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The Master On A Journey
© 01.10.2015 By D. Eric Williams


This article appeared in the January 15 edition of the Cottonwood Chronicle

A certain nobleman went into a far country to receive for himself a kingdom and to return [Luke 19:12]

The parable of the minas tells us the Master is on a journey and will one day return to see what we have done with the responsibility he entrusted to us. According to the parable, the Lord does not expect the same results from everyone. Instead, each is expected to return a "profit" in keeping with their God-given capability.

The wealth entrusted us is the story of Jesus substitutionary death and his mediation on behalf of mankind. We must tell the world that salvation is more than dodging eternity in hell. We have a responsibility to tell others about the comprehensive nature of salvation in Christ. We must model this by bringing our arena of activity under the lordship of Jesus. In short, our job is to share the Gospel and disciple others in cultivating the new creation.

Remember, all of life is apprehended within the kingdom of God. Nothing is excluded and we need to express the rule of Christ in all things. If Christ is king over all, then the followers of Christ must be involved in all aspects of life. In other words, the kingdom of God is not properly expressed if it is limited to the life and sphere of the pastor, the teacher, the missionary and so on. Instead, the farmer, policemen, politician, barber, logger, homemaker, doctor, lawyer, plumber, veterinarian, the salesman, etc., must discharge their duties as unto the Lord and labor to manifest the rule of Jesus in their arena of responsibility.

Everyone will be called to account for this obligation. God has equipped each of us for a particular work and he expects us to be faithful in that function. This means we must maximize our potential for the sake of the kingdom. Although we have different functions, we all have the same duty to serve Christ with our gifts according to the grace he has given us (cf. Romans 12:1-8). He simply asks us to do our best - in his strength - with what we have. And it is never too early nor too late to start. Indeed, in each stage of life we may find we have different responsibilities and that different gifts come to the fore which the Lord desires to use.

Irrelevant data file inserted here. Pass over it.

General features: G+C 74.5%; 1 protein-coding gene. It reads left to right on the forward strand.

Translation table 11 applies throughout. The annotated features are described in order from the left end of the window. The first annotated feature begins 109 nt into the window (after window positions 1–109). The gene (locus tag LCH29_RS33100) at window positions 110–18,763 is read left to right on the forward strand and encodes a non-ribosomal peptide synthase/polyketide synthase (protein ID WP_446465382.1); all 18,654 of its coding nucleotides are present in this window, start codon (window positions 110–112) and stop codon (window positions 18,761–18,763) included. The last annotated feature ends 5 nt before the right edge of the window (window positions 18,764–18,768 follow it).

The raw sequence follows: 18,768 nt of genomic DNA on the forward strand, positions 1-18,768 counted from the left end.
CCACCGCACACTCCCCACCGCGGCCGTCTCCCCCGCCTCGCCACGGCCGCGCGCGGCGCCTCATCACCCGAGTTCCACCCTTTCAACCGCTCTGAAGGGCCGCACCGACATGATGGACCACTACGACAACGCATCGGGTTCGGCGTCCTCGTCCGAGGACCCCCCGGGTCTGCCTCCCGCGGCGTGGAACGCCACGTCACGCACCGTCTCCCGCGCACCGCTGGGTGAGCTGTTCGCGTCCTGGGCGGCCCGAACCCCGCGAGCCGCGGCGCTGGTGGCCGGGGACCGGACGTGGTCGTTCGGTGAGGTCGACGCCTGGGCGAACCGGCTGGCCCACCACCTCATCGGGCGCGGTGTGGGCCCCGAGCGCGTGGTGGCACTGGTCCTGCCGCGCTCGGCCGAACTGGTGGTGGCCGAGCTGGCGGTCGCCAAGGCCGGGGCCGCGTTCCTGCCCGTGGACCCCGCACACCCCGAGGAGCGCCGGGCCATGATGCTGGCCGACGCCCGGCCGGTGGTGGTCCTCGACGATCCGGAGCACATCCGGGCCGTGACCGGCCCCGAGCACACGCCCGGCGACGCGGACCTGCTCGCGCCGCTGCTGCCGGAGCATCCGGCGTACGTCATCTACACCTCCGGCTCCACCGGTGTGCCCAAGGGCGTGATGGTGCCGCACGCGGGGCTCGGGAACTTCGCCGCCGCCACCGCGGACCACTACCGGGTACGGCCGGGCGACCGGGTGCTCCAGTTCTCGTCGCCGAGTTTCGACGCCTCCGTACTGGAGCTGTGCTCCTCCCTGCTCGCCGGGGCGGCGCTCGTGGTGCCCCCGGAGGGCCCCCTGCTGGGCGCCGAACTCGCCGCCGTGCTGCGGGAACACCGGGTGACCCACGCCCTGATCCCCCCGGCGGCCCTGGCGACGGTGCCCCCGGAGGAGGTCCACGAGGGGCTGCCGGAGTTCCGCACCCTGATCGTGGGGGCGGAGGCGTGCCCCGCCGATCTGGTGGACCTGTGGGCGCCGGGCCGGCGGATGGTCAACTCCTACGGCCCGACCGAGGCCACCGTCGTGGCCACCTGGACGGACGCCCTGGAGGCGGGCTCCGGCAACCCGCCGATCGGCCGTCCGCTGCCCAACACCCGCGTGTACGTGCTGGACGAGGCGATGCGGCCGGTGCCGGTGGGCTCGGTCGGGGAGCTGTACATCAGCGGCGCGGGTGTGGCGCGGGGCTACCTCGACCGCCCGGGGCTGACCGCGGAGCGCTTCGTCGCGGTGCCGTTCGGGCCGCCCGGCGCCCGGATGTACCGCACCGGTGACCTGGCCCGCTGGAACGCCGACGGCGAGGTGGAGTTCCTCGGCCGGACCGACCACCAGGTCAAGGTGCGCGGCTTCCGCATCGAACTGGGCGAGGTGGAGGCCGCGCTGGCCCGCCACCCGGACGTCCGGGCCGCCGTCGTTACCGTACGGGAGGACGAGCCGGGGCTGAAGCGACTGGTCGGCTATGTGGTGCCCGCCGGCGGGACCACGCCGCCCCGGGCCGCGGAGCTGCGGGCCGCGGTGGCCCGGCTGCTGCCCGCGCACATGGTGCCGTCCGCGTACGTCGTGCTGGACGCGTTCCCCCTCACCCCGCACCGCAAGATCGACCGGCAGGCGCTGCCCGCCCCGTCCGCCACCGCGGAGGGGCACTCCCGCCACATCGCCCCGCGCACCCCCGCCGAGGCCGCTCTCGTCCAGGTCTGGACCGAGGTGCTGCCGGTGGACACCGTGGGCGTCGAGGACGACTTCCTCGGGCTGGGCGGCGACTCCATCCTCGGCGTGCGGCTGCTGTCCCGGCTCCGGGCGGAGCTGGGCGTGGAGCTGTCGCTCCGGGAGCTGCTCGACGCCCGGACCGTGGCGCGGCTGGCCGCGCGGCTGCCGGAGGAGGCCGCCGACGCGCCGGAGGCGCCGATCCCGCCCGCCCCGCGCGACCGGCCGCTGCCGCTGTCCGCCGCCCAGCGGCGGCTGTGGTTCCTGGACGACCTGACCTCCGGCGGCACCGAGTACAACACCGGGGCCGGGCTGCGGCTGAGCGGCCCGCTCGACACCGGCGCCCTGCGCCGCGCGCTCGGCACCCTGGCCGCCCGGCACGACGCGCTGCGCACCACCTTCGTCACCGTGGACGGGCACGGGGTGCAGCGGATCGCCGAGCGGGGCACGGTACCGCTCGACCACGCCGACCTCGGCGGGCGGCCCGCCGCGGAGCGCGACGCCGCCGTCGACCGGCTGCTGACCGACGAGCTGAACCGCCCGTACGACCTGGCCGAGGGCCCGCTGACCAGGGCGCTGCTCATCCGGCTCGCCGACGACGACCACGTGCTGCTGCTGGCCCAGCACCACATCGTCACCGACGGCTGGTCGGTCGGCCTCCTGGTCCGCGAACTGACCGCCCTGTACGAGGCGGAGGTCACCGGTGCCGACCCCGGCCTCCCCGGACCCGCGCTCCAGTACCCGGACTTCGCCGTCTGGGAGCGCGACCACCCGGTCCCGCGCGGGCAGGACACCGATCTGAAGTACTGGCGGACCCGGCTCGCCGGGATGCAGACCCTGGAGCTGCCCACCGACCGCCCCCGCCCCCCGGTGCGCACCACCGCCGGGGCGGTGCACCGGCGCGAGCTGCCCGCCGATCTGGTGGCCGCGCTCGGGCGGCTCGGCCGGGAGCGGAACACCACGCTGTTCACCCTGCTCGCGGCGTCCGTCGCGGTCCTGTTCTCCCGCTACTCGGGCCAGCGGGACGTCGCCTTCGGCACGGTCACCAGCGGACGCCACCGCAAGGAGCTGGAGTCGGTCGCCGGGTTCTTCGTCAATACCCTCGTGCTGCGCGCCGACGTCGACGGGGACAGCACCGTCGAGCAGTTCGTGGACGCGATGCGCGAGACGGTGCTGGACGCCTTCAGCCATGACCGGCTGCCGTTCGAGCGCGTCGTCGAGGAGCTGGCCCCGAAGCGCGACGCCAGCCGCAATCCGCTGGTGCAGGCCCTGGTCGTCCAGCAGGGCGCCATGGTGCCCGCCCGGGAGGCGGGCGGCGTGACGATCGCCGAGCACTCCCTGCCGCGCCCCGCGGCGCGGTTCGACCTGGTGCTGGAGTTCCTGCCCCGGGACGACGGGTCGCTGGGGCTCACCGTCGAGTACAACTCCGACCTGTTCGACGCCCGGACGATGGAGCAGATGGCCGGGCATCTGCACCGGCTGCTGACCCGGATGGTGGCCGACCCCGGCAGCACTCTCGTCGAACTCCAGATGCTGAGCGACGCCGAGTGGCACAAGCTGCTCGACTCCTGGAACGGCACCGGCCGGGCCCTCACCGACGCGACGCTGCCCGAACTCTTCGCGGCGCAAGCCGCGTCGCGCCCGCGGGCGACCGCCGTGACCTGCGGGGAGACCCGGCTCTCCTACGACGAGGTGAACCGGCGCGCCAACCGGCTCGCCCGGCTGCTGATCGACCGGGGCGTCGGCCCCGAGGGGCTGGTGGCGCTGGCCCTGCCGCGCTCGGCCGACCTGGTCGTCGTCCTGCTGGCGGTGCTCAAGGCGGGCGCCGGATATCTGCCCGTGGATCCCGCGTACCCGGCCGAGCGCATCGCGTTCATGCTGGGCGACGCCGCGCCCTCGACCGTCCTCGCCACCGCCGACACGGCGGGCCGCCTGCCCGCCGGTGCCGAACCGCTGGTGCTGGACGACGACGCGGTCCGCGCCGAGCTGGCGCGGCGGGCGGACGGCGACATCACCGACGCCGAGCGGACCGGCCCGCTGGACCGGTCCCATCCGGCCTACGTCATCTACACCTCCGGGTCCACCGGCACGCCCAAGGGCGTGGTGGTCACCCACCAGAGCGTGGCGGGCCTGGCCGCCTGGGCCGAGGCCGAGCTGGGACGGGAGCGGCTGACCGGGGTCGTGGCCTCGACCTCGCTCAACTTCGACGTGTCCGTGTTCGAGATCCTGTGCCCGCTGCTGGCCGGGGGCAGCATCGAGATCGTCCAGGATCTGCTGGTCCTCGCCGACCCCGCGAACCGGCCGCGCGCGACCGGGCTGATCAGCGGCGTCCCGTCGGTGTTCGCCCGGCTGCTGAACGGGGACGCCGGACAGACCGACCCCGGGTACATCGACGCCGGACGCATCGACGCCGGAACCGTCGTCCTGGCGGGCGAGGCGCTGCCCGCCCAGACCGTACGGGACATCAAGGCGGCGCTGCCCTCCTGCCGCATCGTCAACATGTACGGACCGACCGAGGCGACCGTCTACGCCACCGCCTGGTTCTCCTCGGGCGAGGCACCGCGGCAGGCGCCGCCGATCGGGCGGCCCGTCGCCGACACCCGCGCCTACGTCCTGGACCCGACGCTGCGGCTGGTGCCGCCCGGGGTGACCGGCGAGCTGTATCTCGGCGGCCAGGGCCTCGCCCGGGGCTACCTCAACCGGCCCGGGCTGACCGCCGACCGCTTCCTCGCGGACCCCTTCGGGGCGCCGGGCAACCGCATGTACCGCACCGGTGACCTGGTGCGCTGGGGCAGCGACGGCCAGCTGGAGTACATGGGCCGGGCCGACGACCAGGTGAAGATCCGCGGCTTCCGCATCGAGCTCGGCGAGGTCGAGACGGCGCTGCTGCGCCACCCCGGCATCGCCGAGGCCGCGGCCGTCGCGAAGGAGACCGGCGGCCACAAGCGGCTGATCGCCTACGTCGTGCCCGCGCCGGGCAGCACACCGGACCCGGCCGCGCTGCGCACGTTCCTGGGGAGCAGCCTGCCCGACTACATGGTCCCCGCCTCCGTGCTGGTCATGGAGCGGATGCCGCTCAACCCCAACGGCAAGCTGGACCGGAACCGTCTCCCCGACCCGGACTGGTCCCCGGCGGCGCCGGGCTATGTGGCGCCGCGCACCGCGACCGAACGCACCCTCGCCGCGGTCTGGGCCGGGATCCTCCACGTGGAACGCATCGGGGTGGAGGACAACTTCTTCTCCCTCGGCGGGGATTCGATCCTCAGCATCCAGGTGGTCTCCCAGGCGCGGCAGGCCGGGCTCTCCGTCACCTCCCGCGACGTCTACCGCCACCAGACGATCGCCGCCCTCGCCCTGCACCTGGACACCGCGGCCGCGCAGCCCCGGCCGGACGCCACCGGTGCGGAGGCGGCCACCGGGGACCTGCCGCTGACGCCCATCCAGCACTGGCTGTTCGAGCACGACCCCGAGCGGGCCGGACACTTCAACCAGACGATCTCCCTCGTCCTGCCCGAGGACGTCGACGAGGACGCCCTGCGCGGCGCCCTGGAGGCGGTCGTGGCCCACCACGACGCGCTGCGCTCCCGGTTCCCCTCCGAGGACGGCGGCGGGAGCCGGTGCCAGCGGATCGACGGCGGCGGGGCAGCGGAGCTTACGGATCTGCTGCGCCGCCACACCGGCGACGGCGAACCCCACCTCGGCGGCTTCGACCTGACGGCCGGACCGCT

If we are faithful servants in this realm, we will continue to function as faithful servants in eternity. It will be a different, better, place but God will not allow his handiwork to lie fallow. We know eternity is a material realm of a different character than this but it is a part of the original creation [Genesis 1:1] and is suitable for bodies like the one Christ now has. Even now Jesus resides in heaven in physical form. Therefore, if we are faithful in this realm we will be given greater responsibility in eternity even as we enjoy the presence of Jesus Christ in person.

On the other hand to be unfaithful is to disclose the absence of the new creation. To place yourself on the throne of your own heart and to turn your back on God reveals that the new birth never took place in your life. If a man is a new creation, he will not disregard God but will do everything he can to serve his Lord.

This does not mean a person must accomplish a certain amount of work. Kingdom work cannot be measured by human standards. Instead it is the loyal, loving, faithful effort that matters. God is the one who determines how much a person will accomplish. The individual must only lay his life at the feet of the Master.

I want to remind you that Christianity is more than a religion concerned with not doing anything wrong. Instead it is a relationship which should impel you to work so you may be found faithful in manifesting the rule of Christ in your sphere of influence. We do this because of love and gratitude. We do this as unto the Lord so we might one day hear him say "well done good and faithful servant, enter into the joy of your Master" [Matthew 25:21]







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